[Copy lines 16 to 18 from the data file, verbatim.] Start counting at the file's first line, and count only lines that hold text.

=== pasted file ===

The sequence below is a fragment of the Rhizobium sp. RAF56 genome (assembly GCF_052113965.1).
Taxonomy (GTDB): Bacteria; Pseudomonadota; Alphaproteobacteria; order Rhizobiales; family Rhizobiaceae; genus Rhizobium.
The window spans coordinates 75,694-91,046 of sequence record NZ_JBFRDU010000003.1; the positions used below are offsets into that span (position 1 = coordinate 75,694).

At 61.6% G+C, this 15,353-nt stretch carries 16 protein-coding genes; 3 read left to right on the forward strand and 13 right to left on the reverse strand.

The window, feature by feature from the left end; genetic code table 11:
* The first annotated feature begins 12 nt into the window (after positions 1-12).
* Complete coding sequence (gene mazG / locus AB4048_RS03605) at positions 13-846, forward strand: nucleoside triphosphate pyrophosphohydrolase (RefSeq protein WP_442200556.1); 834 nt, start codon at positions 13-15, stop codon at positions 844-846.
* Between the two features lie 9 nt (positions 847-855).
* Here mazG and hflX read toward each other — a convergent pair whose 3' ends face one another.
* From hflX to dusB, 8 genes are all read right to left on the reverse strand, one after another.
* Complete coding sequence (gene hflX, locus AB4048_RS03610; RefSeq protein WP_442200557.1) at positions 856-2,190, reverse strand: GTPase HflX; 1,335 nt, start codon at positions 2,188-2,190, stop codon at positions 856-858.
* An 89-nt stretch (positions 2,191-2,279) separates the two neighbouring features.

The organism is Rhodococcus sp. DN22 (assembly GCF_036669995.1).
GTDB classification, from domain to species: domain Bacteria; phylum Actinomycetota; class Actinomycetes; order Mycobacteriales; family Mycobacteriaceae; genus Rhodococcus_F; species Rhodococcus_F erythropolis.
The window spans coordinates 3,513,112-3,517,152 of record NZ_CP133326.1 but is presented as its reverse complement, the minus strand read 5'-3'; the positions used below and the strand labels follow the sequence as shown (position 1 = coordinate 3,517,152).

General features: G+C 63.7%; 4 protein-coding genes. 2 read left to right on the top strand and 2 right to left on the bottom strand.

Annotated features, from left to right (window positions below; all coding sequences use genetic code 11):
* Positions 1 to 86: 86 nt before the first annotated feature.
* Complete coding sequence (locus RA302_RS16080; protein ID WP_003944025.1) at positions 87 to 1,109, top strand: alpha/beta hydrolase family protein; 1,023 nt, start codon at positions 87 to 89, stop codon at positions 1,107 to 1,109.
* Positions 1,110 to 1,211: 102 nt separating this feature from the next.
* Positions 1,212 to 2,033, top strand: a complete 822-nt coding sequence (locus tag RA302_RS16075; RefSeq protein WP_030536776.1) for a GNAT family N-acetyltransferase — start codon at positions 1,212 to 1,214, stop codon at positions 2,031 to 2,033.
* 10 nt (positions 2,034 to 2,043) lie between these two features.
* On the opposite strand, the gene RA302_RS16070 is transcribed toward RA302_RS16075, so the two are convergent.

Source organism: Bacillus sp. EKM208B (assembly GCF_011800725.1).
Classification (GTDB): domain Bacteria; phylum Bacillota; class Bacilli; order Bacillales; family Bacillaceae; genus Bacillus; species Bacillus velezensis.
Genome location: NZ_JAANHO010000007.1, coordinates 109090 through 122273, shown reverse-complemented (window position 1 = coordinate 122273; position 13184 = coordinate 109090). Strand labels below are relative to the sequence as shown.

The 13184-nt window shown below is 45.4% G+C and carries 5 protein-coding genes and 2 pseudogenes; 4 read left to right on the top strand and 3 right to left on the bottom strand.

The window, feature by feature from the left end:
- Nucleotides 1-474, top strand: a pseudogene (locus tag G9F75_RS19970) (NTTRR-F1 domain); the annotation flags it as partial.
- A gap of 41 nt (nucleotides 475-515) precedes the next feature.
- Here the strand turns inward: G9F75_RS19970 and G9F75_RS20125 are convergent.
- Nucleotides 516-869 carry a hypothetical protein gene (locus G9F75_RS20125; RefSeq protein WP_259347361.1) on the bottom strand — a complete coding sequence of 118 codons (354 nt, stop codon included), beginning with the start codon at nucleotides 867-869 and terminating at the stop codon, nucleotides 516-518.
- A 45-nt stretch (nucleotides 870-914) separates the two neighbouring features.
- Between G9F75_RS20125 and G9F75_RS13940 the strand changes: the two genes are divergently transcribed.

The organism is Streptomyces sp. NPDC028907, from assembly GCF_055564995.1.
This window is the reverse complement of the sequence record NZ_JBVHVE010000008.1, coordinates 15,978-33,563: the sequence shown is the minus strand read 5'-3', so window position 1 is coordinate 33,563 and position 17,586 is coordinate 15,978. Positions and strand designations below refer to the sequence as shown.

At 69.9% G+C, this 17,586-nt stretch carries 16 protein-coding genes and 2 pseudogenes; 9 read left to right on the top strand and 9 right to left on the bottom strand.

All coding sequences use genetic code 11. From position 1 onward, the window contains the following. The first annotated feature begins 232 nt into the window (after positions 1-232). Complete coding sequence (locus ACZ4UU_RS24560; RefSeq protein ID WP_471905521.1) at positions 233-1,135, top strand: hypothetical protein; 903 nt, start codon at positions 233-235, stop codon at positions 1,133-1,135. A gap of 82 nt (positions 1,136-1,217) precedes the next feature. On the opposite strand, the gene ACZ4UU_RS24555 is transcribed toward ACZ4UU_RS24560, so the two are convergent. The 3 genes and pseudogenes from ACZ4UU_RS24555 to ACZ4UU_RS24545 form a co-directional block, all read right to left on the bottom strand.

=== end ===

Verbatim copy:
General features: G+C 63.7%; 4 protein-coding genes. 2 read left to right on the top strand and 2 right to left on the bottom strand.

Annotated features, from left to right (window positions below; all coding sequences use genetic code 11):
* Positions 1 to 86: 86 nt before the first annotated feature.